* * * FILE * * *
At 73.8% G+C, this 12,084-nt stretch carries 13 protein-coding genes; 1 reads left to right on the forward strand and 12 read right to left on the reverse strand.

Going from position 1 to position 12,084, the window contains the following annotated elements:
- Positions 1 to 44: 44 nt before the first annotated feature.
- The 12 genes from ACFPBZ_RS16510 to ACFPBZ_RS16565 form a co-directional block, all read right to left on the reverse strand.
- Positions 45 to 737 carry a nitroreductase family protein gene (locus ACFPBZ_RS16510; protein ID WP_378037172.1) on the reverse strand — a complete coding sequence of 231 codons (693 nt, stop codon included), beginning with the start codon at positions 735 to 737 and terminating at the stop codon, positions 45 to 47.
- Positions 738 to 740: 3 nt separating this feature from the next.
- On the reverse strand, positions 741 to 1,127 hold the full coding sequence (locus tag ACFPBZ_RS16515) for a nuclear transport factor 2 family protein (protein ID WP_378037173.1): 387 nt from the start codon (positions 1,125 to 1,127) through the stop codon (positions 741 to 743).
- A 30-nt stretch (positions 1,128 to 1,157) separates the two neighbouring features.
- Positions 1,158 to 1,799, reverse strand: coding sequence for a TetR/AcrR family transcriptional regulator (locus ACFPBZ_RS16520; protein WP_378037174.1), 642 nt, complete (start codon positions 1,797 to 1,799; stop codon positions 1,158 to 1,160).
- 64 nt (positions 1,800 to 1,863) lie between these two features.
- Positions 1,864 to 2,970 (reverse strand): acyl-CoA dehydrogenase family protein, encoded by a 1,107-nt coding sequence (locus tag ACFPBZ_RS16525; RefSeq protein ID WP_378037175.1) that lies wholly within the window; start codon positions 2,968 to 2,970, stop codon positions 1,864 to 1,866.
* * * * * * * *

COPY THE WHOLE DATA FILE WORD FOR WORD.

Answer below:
At 73.8% G+C, this 12,084-nt stretch carries 13 protein-coding genes; 1 reads left to right on the forward strand and 12 read right to left on the reverse strand.

Going from position 1 to position 12,084, the window contains the following annotated elements:
- Positions 1 to 44: 44 nt before the first annotated feature.
- The 12 genes from ACFPBZ_RS16510 to ACFPBZ_RS16565 form a co-directional block, all read right to left on the reverse strand.
- Positions 45 to 737 carry a nitroreductase family protein gene (locus ACFPBZ_RS16510; protein ID WP_378037172.1) on the reverse strand — a complete coding sequence of 231 codons (693 nt, stop codon included), beginning with the start codon at positions 735 to 737 and terminating at the stop codon, positions 45 to 47.
- Positions 738 to 740: 3 nt separating this feature from the next.
- On the reverse strand, positions 741 to 1,127 hold the full coding sequence (locus tag ACFPBZ_RS16515) for a nuclear transport factor 2 family protein (protein ID WP_378037173.1): 387 nt from the start codon (positions 1,125 to 1,127) through the stop codon (positions 741 to 743).
- A 30-nt stretch (positions 1,128 to 1,157) separates the two neighbouring features.
- Positions 1,158 to 1,799, reverse strand: coding sequence for a TetR/AcrR family transcriptional regulator (locus ACFPBZ_RS16520; protein WP_378037174.1), 642 nt, complete (start codon positions 1,797 to 1,799; stop codon positions 1,158 to 1,160).
- 64 nt (positions 1,800 to 1,863) lie between these two features.
- Positions 1,864 to 2,970 (reverse strand): acyl-CoA dehydrogenase family protein, encoded by a 1,107-nt coding sequence (locus tag ACFPBZ_RS16525; RefSeq protein ID WP_378037175.1) that lies wholly within the window; start codon positions 2,968 to 2,970, stop codon positions 1,864 to 1,866.